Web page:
Even in situations where he can correct them, like competing in the martial arts tournaments, he uses an alias, effectively forfeiting any form of glory. When he wins the competitions, it’s clear the thrill of testing himself is a reward in itself, and doesn’t fight for acknowledgment. As he changes out of his alias’ attire, he reveals that he enters the competitions to stop Goku from winning, to prevent the boy from being complacent with his training. While the reader knows Goku wouldn’t behave in that way, Roshi’s motives, and use of his true powers are far from the flexing.
Characters like Roshi remain in the shadows because they want to be. When they decide to use their powers, they represent the most powerful beings within their universe. However, they understand the responsibilities that come with holding such power, and use it in ways that benefit others, even if it takes a little bit of prodding at times (or a flash). As opposed to our protagonists, who have the pursuit of improvement and power as the crux of their personalities, our overlooked masters prefer to live lives contrarily. Even though the idea of selflessness may not be a perceived quality of theirs, they often possess it the most. We see the use of unconventional qualities to contrast actual power frequently within shonen anime. Kisuke Urahara, a lowly, lazy shopkeeper in Tite Kubo’s Bleach, ends up being the most influential scientist within the spirit realm, and integral to protagonist Ichigo Kurosaki’s initial training.
Naruto’s Jiraiya is also known for his antics, particularly his constant rejections by Tsunade, the fifth hokage of the village hidden in the leaves. But without his love for those around him, and the wisdom he imparts on the unruly Naruto, the protagonist would be unable to return to his village with new insight into what it means to be a ninja. While coolness is sacrificed for traits that assumedly cheapen power, a unique connection is also found with the character. Sometimes, as a way to map growth, we can also see these traits adopted by protagonists, such as Hanamichi Sakuragi of Slam Dunk or Eikichi Onizuka from Great Teacher Onizuka. If anything, these characters prove that holding these rigorous morals throughout an entire manga isn’t the only way to produce characters that inspire. Sometimes, it’s those that don’t talk about their skills that usually possess the most.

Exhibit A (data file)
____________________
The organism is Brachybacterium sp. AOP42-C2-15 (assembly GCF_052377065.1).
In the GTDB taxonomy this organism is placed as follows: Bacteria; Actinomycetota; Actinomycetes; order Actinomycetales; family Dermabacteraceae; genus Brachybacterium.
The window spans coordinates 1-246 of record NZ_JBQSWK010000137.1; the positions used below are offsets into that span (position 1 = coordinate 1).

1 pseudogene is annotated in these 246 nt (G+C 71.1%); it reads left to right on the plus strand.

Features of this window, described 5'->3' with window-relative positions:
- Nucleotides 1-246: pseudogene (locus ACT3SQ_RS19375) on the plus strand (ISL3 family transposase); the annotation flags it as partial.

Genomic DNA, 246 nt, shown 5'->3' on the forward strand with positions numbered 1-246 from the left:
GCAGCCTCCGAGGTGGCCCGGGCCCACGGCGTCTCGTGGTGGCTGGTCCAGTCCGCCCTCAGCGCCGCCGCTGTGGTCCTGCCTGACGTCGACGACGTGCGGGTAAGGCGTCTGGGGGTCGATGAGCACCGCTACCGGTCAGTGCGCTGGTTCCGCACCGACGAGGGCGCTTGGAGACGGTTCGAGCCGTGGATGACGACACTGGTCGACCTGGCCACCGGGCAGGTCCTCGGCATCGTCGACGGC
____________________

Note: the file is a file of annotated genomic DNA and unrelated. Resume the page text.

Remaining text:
As someone who, at times, feels like they don’t have any striking qualities, it’s easy to feel like the only way to solve these insecurities is to prove to the public that you are in some way valuable, and thus validate your experiences.
Characters like Roshi understand their own value without having to do so. They can live their own life and be totally content understanding their value without needing the attention of the masses. Without Master Roshi, Goku wouldn’t be able to reach his full potential. It’s as simple as that. The overlooking of Mentors and their importance is, ironically, often overlooked. While their power is eventually surpassed by their pupils, they possess an internal contentedness that most people can only dream of having, and something our protagonists rarely achieve.
While Roshi may only be remembered for his pervy antics, I often saw him as a unique type of underdog. One who clearly possesses the capacity to excel, and can do so at any time, but also understands his own value and doesn’t require attention to reach his full potential. To find that satisfaction implies that characters like Roshi are happy with themselves, and no matter how powerful you get or how hard you push yourself, if you can’t reach that level of happiness, is it even worth it? And that’s not just a message for Goku, who lives in a fictional world where martial arts means all. It’s also something that we, living in reality, should reflect on also. Being overlooked isn’t just about perceived success, it’s a philosophy of living.
“Now listen to me boys! Always remember these words: Work hard! Study well! And eat and sleep plenty. That is the Turtle Hermit way! We must master the art of peace in addition to the art of war! The Turtle Hermit School will be with you…always!”